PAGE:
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International Journal of Antennas and Propagation
Volume 2017 (2017), Article ID 3490171, 9 pages
Research Article

Design of a Coupler with Three Reconfigurable Output Ports and a Beamwidth Reconfigurable Antenna

Electronic Engineering, Chosun University, 309 Pilmundae-ro, Dong-gu, Gwangju 61452, Republic of Korea

Correspondence should be addressed to Soon-Soo Oh

Received 19 November 2016; Revised 8 January 2017; Accepted 30 January 2017; Published 6 April 2017

Academic Editor: Jaume Anguera

Copyright © 2017 Dong-Woo Kim and Soon-Soo Oh. This is an open access article distributed under the Creative Commons Attribution License, which permits unrestricted use, distribution, and reproduction in any medium, provided the original work is properly cited.


The design and fabrication of a coupler with three reconfigurable output ports have been proposed. The output ports of the proposed coupler can be adjusted by varying the number of shorting pins. An antenna with a reconfigurable beamwidth has been also involved in this paper. The proposed antenna has a coupler and a 1 × 3 array rectangular patch. The beamwidth is set by the number of output ports. The simulation and experiment show the verification of the proposed coupler and beamwidth variation of array antenna. The broadest measured beamwidth was 66.2° and the sharpest measured beamwidth was 24.1°.

1. Introduction

Recently, many wireless communication devices have been produced with the growth and development of the information industry. The technology for detecting the position of a vehicle using radiofrequency identification (RFID) has utilized a reconfigurable beamwidth antenna [1]. The construction of an inexpensive high-efficiency system using RFID technology in the railway environment has been proposed [14]. The design reconfigures the beamwidth based on the speed of the vehicle and tags on the railway [4]. The technique of beamwidth reconfiguration could be also utilized for wireless communications for fast data transferring. Previously, the beamwidth configuration has been implemented by turning on/off the diode installed on the partially reflective surface (PRS) [5]. The diode could be replaced with microelectromechanical system (MEMS) [6]. The antenna effective size was adjusted by tuning the varactor installed in the parasitic patch, resulting in a beamwidth reconfiguration [7].

This paper presents a novel antenna with a triple-mode beamwidth using a 1 × 3 array. The beamwidth of the antenna can be reconfigured using a branch hybrid coupler, due to the triple mode of the antenna. According to array antenna theory, when the number of radiated elements increases, the directivity increases and the beamwidth becomes sharper in the direction of radiation [8]. Conversely, when the number of radiated elements decreases, the directivity decreases and the beamwidth becomes broader [8]. It is possible to adjust the number of branches delivering power by inserting shorting pins into the shunt arms of the coupler [912]. A rat-race coupler was utilized in [9, 10] by adjusting the impedance of even- and odd-mode, while the power divider was used in [11] by optimizing the line width. They worked very well, but the output port is two-way.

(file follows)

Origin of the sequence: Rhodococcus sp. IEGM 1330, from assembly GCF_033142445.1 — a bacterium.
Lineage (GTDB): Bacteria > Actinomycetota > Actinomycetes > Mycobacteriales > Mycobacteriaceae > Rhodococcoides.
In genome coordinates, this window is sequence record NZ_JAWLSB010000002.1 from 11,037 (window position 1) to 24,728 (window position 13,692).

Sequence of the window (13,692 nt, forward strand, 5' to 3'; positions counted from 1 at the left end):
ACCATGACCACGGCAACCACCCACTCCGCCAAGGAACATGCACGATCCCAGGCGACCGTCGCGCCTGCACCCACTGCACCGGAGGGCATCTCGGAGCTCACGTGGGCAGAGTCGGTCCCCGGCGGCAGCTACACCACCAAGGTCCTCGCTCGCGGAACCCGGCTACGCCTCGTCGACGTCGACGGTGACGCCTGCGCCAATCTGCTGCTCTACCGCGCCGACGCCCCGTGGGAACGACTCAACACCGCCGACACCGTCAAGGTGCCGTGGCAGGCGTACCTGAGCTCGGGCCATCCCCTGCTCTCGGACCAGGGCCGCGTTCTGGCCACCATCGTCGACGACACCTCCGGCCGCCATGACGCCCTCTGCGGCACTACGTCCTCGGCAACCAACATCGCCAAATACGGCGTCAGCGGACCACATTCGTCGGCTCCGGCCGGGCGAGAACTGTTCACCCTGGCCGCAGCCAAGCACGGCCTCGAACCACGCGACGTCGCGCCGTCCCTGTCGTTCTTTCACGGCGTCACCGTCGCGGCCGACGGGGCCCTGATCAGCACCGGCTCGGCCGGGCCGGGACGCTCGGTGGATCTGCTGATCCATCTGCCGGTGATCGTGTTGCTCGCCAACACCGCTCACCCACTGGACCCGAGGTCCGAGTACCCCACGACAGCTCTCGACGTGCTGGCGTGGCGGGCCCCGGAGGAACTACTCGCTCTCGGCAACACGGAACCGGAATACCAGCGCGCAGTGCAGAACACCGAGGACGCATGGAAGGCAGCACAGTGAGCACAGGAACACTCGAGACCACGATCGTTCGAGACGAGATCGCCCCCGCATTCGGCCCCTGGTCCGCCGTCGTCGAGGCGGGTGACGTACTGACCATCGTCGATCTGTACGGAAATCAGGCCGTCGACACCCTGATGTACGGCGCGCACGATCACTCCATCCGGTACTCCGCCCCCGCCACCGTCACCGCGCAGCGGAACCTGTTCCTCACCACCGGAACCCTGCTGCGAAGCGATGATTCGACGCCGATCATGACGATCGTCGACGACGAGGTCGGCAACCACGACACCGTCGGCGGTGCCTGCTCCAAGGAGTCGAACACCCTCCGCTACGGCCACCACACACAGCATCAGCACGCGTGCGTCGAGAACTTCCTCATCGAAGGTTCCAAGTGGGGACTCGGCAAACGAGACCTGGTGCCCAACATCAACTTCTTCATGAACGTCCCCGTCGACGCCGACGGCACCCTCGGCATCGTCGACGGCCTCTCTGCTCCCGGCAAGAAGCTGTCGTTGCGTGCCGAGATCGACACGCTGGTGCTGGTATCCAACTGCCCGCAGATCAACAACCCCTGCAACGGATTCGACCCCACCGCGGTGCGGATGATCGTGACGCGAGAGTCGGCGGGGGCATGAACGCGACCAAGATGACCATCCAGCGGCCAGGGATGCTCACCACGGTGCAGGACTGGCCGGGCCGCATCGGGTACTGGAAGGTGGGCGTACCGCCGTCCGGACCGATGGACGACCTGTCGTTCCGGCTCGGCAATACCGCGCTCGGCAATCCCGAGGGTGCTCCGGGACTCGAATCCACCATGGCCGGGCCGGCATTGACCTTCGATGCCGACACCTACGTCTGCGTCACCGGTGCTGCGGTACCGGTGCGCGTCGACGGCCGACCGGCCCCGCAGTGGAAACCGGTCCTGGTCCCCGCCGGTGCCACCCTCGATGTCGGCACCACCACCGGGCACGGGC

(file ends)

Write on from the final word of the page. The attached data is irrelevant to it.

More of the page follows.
In this paper, the three-way coupler has been proposed, and even coupler can split the power one, two, or three ways. The split power is input to the antenna from the output port of the coupler. The proposed system was simulated using a two-dimensional (2D) electromagnetic (EM) simulator (ANSYS Designer).

2. Coupler with Three Reconfigurable Output Ports

A coupler with three output ports was designed for a reconfigurable beamwidth antenna. The construction of the designed coupler was combined with two quadrature hybrid couplers [13], as shown in Figure 1. This was simulated using the EM simulator. Port 1 is the input port; ports 2, 3, and 4 are the output ports; and ports 5 and 6 are isolated ports. The center frequency of this coupler is 915 MHz, the substrate is 1.6 mm thick, the permittivity is 4.4, and the loss tangent is 0.02. The length and width of the feeding line were optimized at one-quarter wavelength (λ/4) and 2 mm, respectively, yielding the appropriate power ratio at 915 MHz. A λ/4 length was added at port 3, so that ports 2 and 4 would be in phase.